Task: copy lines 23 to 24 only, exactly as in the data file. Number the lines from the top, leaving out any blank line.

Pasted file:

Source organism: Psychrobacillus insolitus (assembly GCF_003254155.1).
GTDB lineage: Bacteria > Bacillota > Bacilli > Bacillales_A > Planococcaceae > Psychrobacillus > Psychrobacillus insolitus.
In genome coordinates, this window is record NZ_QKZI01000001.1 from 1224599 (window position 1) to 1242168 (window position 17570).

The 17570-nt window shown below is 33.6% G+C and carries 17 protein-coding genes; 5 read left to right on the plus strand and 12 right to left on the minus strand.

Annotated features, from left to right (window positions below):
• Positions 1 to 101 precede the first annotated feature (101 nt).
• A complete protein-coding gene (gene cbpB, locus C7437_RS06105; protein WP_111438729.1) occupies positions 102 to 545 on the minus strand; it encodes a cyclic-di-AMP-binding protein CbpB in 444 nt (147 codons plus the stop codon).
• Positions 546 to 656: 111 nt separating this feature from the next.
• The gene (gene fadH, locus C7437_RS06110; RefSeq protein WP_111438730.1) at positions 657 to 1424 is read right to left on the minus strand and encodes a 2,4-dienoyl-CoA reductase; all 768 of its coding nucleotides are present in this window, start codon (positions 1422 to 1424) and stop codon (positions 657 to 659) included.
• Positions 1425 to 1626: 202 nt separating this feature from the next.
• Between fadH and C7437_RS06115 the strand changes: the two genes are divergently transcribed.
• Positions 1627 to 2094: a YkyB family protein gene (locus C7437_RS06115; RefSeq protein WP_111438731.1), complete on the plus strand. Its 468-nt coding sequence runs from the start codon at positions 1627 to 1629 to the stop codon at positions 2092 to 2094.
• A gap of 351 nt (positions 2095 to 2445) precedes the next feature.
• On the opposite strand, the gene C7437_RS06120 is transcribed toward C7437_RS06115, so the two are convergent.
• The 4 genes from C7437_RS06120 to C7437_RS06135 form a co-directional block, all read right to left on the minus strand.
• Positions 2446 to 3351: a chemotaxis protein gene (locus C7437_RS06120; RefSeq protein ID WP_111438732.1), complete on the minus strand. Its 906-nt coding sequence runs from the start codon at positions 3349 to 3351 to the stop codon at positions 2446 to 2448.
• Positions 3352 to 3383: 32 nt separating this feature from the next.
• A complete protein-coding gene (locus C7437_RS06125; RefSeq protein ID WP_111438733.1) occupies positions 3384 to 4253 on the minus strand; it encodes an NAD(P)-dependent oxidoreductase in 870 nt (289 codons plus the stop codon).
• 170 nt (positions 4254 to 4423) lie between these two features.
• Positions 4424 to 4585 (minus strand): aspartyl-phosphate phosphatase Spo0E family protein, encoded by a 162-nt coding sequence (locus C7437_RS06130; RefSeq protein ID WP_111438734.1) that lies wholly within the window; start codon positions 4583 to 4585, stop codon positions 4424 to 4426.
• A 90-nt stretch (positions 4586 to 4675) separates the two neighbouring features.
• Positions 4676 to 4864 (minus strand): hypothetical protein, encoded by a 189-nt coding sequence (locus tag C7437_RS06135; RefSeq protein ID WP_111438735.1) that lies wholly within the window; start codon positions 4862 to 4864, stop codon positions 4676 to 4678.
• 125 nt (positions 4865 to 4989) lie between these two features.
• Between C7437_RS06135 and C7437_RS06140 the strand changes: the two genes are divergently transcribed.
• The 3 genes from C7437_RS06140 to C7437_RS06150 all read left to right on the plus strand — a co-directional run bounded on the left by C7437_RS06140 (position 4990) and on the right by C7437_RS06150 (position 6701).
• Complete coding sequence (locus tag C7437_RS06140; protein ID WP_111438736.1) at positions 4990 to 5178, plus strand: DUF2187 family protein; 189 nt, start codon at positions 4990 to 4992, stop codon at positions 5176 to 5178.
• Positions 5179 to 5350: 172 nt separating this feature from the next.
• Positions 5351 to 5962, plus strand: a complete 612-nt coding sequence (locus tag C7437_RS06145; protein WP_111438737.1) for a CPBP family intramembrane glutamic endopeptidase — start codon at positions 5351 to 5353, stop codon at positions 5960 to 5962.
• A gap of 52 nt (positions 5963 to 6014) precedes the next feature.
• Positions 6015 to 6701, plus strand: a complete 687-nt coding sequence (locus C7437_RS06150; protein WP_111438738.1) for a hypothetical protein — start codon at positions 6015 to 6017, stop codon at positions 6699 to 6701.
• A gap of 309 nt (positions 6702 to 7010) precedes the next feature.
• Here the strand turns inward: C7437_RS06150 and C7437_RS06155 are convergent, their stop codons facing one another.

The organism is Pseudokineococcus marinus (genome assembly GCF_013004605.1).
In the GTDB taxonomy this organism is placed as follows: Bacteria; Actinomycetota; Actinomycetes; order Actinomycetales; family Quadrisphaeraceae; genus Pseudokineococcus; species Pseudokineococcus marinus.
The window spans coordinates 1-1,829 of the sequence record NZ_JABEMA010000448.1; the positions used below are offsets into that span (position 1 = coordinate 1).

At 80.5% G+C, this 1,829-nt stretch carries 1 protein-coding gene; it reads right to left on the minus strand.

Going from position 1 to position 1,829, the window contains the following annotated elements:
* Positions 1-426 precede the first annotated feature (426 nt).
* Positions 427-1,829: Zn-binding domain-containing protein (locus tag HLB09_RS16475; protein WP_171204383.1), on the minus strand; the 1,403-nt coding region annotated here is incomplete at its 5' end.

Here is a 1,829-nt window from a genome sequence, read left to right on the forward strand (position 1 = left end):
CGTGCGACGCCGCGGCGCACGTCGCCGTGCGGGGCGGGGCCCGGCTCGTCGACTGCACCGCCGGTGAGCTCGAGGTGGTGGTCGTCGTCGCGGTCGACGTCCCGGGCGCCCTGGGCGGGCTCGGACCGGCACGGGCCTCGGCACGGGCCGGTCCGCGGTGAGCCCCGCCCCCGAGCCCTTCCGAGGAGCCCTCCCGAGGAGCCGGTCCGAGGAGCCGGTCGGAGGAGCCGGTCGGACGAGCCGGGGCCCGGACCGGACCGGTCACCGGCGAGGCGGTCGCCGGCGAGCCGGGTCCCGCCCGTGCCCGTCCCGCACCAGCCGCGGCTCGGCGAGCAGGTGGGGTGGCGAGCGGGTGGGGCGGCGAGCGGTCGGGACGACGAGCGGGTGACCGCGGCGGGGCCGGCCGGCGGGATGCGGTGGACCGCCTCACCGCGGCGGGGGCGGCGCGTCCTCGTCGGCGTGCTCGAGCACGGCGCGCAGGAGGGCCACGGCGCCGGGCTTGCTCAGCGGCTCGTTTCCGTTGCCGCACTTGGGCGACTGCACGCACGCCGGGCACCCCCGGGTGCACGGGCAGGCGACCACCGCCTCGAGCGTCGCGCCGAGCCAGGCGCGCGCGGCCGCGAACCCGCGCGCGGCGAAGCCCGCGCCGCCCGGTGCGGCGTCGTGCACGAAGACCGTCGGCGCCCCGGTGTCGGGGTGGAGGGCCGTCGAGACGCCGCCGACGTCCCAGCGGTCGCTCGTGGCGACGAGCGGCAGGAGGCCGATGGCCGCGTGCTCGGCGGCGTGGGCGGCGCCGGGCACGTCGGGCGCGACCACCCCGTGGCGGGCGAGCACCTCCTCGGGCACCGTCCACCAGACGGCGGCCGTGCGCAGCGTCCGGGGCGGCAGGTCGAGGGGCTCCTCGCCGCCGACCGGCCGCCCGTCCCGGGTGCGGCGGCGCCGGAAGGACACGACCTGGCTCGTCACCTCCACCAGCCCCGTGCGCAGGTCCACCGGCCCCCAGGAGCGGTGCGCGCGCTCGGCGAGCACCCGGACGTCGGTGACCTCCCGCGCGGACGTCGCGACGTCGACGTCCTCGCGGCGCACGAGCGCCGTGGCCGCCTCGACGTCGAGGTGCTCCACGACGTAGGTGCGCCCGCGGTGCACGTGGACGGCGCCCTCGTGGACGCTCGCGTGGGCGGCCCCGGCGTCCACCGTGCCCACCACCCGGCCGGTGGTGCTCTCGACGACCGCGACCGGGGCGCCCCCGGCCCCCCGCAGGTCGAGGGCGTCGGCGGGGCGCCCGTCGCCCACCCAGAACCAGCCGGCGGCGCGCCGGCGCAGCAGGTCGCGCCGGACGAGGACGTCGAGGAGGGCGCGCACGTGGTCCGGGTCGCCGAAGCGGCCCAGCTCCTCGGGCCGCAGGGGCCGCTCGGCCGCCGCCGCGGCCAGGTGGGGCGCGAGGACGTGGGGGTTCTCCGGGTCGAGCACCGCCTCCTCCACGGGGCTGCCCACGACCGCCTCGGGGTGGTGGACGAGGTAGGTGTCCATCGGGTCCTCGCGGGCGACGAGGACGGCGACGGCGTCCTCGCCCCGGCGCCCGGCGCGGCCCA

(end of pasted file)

• 125 nt (positions 4865 to 4989) lie between these two features.
• Between C7437_RS06135 and C7437_RS06140 the strand changes: the two genes are divergently transcribed.